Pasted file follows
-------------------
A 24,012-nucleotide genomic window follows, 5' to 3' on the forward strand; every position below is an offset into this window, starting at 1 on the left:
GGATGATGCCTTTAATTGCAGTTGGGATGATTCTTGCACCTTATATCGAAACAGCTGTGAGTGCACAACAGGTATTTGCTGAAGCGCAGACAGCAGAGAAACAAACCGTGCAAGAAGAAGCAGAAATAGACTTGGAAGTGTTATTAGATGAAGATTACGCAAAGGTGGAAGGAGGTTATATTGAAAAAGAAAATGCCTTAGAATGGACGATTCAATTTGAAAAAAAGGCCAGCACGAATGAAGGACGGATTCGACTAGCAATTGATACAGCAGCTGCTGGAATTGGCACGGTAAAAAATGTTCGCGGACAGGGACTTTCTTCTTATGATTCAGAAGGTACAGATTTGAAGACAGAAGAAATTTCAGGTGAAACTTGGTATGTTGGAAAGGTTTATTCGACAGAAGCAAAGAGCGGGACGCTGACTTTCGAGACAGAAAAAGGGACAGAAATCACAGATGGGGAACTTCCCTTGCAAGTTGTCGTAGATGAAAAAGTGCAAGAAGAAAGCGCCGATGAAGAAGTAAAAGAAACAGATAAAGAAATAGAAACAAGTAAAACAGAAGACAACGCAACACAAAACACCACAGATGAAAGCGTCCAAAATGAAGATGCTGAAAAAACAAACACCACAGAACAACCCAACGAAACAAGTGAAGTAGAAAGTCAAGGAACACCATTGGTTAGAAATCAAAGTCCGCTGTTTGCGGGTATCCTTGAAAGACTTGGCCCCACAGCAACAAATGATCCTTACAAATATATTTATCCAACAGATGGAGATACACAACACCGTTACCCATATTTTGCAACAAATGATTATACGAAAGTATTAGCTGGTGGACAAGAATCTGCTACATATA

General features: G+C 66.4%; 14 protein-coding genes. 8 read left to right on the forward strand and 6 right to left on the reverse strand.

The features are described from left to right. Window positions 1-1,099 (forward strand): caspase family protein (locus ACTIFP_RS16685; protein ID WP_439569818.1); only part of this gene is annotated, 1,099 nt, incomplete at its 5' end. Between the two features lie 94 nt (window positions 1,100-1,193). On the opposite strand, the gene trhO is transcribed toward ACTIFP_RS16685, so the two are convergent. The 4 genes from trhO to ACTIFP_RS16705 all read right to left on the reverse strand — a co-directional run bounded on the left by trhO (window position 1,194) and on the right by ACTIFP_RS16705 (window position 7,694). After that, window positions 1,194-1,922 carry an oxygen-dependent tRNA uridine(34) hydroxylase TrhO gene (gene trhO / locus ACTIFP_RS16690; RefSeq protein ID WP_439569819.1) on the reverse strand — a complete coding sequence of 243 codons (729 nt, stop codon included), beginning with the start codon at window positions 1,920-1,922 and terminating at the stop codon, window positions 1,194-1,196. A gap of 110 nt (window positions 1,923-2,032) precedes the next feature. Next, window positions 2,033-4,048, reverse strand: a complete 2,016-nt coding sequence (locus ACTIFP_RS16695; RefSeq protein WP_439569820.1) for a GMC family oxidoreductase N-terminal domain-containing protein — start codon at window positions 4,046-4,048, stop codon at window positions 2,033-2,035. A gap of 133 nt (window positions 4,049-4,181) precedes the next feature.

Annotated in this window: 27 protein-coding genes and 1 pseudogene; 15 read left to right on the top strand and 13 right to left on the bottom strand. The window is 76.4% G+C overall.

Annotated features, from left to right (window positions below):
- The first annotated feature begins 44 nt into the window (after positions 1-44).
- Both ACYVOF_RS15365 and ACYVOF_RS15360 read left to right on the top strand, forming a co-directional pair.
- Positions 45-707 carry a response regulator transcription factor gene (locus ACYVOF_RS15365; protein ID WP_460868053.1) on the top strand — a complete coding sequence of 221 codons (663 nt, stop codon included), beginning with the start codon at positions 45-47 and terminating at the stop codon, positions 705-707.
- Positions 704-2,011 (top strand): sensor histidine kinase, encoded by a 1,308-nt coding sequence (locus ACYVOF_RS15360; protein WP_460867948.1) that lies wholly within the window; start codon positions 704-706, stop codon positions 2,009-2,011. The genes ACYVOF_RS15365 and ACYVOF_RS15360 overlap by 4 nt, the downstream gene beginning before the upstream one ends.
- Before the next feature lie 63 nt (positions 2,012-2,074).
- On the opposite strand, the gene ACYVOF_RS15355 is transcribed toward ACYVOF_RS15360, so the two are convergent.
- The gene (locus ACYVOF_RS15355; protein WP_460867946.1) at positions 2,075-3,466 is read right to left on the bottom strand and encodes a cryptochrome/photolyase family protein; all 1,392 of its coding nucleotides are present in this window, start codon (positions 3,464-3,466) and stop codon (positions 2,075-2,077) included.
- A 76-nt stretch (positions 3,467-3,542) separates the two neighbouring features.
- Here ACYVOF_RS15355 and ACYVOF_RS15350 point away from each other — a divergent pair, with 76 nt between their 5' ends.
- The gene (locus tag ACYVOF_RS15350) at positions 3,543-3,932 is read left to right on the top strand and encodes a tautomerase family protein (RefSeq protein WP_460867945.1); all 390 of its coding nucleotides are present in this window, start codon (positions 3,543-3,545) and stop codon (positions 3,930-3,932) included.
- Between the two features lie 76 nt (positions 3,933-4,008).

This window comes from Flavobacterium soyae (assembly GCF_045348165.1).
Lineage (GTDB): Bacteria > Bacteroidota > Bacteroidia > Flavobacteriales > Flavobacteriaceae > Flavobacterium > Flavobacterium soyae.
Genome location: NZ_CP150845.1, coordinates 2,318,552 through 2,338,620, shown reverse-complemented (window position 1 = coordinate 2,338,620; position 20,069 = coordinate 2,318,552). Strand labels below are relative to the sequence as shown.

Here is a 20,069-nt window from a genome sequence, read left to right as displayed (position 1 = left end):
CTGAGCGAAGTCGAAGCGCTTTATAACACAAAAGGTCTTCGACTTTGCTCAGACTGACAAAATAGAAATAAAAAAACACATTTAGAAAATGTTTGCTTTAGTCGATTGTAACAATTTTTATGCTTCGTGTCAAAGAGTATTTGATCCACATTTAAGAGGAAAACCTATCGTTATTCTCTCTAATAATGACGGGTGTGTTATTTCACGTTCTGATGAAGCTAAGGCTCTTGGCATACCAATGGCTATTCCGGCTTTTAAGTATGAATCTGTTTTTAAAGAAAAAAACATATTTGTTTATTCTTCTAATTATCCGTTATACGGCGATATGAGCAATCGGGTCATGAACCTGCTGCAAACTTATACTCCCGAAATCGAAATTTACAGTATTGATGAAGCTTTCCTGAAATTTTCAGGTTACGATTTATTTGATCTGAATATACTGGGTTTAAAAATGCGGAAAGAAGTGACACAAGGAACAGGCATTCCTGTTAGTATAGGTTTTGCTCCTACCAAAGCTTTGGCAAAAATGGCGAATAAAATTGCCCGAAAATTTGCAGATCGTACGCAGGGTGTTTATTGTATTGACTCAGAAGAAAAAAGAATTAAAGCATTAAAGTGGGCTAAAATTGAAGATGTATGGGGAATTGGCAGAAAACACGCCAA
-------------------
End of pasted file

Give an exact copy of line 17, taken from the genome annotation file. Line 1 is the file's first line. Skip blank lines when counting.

- Between the two features lie 76 nt (positions 3,933-4,008).